Throughout the year, public hearings are held on a variety of issues before the legislature or administration, particularly when new initiatives or changes to existing programs are in process. When a bill is being considered by a legislative committee during the session, meetings are open to members of the interested public and time is typically available for testimony. If stakeholder testimony is not sought, you should contact the chair of the Legislative committee requesting an opportunity to testify. Testimony by a concerned citizen will often have great impact on the end result of a bill.
We have the right to participate in our government. If too many people are afraid to participate, it allows just a few people to make the decisions. Often, showing up for an event, whether or not you speak, can send a strong message to policymakers that a significant number of their constituents care enough to monitor an issue. Participating by being there is an important and powerful step.
Before A Hearing/Committee Meeting:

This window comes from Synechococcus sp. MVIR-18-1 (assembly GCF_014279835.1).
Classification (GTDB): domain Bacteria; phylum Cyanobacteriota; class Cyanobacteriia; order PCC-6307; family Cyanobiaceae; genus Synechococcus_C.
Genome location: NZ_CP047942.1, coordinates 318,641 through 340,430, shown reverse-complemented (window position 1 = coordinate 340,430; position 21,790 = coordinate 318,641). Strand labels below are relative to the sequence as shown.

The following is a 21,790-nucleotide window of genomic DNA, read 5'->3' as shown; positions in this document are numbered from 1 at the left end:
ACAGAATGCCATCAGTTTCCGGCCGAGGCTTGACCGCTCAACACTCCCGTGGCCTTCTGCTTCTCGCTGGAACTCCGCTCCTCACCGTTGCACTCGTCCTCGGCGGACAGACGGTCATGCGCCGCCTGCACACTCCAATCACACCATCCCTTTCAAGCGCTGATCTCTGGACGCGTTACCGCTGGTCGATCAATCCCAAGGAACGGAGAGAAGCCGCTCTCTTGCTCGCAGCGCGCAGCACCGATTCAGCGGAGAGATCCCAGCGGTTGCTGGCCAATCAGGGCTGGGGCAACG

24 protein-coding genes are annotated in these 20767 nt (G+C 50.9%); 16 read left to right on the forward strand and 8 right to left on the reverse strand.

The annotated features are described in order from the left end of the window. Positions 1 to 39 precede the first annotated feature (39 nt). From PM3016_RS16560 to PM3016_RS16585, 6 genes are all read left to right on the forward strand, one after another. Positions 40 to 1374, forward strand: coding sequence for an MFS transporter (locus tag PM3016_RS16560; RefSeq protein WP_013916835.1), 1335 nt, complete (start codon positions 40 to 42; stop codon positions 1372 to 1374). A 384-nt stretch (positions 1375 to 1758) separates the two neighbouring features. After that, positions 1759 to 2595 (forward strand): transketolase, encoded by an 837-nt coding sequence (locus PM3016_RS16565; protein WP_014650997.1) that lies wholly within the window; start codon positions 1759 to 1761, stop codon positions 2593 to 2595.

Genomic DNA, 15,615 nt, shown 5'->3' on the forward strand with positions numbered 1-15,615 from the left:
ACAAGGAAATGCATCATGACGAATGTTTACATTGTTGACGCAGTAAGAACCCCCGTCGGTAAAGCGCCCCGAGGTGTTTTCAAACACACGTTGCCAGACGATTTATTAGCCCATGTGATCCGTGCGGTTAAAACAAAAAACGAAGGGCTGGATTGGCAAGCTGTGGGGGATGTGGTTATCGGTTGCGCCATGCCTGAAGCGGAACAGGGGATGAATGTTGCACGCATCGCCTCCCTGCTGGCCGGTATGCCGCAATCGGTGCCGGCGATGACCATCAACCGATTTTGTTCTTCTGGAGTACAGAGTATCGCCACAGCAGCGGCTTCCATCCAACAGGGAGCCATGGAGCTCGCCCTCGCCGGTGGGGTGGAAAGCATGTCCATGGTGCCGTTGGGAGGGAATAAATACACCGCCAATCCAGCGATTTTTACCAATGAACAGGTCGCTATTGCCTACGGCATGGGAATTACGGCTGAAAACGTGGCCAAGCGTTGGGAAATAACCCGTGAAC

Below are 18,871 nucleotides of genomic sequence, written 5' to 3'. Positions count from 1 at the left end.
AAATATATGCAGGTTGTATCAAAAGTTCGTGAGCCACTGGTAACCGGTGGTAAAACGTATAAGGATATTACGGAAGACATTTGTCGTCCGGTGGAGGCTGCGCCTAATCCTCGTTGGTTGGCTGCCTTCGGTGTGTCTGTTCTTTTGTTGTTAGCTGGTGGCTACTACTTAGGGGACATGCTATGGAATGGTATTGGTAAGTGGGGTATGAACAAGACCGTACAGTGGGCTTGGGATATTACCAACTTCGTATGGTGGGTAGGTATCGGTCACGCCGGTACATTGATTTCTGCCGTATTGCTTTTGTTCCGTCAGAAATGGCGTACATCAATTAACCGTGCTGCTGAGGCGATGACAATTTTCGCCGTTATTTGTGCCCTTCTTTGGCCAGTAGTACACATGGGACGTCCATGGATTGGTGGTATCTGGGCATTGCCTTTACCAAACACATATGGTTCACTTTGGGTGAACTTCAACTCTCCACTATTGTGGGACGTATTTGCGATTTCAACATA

Verify the date, time and place of the hearing. To do this, call the agency or office holding the hearing. For proposed legislation, contact the sponsor of the bill or the clerk of the appropriate committee. You can check the Legislative Schedule online at:
For weekly committee agendas:
- Do your homework. Make sure you understand the bill or issue. Know the status of the bill and its potential impact on you and your community. Be familiar with the opposing view(s) and speak to those issues as well, if appropriate.
- It is also useful to learn something about those whose support you are attempting to elicit, to understand their interests and perspectives. If you are speaking before a committee, consult the Legislative website to identify its members. The website also has information legislators’ districts and party affiliations. If you have access a to hard copy of the “blue book” directory, you can obtain biographical information about legislators as well.
- If you plan to testify, write your statement in direct, easy to understand language. Have enough typed copies for the committee members and others who may be interested. Double-space the text and if possible, keep it to only one side of the paper.